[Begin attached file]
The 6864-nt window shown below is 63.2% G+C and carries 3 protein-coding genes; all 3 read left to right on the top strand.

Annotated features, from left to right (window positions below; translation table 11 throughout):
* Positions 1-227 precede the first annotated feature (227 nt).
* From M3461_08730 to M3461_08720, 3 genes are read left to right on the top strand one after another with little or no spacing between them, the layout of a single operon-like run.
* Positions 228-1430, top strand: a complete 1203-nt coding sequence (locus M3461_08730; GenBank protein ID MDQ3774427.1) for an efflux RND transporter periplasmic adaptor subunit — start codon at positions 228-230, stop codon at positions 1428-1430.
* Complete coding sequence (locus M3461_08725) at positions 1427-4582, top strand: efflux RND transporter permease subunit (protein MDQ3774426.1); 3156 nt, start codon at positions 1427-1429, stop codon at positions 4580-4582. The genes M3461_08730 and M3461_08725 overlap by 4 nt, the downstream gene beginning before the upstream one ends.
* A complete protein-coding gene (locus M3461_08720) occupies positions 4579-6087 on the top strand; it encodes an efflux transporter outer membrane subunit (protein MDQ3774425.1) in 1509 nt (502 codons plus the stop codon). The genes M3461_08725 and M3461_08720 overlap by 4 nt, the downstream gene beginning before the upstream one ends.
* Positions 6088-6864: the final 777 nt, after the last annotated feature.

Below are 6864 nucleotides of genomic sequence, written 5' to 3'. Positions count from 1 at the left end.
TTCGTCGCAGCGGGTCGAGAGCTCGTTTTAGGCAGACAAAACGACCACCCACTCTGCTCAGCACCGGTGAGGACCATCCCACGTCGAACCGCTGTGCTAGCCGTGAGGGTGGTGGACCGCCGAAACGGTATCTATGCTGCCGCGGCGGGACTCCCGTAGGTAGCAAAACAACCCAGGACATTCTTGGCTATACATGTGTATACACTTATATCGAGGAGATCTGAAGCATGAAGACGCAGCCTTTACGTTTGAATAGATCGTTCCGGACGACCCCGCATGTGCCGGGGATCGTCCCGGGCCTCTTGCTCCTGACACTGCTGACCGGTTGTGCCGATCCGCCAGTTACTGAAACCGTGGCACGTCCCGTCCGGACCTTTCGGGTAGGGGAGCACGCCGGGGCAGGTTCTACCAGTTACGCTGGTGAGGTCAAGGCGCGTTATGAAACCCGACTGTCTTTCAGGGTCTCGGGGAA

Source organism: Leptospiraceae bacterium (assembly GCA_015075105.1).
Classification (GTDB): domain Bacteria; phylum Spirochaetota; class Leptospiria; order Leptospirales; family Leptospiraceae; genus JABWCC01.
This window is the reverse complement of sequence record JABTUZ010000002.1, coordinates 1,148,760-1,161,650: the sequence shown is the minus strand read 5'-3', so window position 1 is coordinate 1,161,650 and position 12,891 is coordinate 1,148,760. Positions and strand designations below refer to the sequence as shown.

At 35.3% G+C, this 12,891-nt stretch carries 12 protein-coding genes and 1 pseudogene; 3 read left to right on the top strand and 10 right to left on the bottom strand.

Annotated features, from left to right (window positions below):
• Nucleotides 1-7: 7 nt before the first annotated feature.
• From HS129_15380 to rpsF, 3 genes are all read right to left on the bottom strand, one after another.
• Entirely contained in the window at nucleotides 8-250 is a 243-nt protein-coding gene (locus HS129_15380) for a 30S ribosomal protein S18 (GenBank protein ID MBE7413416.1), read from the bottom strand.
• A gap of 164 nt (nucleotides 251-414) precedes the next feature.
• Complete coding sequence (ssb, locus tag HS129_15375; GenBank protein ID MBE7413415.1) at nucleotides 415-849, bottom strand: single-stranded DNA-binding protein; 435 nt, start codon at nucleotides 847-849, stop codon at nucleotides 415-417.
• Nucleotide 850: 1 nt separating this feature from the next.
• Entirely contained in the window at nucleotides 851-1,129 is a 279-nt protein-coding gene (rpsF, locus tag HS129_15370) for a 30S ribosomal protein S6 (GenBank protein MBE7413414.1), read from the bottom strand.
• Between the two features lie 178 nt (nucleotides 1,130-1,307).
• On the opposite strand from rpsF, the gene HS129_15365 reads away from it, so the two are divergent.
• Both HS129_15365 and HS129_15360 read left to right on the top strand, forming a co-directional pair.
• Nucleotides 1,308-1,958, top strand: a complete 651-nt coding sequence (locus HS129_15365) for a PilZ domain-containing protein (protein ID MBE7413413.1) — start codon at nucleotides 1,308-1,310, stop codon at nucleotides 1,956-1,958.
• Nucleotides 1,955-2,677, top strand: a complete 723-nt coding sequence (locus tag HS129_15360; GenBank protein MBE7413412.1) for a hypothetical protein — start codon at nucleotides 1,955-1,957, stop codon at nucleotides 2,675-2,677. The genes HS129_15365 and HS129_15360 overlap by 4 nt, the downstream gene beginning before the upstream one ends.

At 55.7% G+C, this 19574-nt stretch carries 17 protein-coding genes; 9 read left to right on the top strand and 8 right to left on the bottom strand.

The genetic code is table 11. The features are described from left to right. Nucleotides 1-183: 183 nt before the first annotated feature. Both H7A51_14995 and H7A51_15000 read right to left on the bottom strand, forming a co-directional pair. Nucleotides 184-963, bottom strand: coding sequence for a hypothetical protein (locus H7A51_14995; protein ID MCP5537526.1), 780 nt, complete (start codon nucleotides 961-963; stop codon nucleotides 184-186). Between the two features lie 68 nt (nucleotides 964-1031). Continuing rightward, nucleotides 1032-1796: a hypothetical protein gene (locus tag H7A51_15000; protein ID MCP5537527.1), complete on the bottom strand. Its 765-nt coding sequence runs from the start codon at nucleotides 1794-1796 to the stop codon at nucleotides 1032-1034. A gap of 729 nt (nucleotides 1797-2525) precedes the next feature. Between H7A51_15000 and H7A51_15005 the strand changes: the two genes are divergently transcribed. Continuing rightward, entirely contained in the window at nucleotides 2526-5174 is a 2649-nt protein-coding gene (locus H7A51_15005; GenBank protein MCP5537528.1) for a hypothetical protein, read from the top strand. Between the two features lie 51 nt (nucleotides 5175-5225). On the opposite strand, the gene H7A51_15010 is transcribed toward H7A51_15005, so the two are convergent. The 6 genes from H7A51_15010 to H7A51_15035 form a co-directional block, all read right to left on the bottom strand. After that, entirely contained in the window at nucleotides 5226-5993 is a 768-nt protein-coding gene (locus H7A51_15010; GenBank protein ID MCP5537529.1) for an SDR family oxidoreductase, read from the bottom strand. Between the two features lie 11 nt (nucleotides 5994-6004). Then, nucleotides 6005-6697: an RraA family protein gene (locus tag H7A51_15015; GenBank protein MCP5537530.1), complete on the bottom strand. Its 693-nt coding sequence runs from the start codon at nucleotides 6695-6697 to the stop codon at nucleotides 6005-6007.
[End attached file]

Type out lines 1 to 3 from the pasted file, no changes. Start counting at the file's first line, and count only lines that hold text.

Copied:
The 6864-nt window shown below is 63.2% G+C and carries 3 protein-coding genes; all 3 read left to right on the top strand.

Annotated features, from left to right (window positions below; translation table 11 throughout):
* Positions 1-227 precede the first annotated feature (227 nt).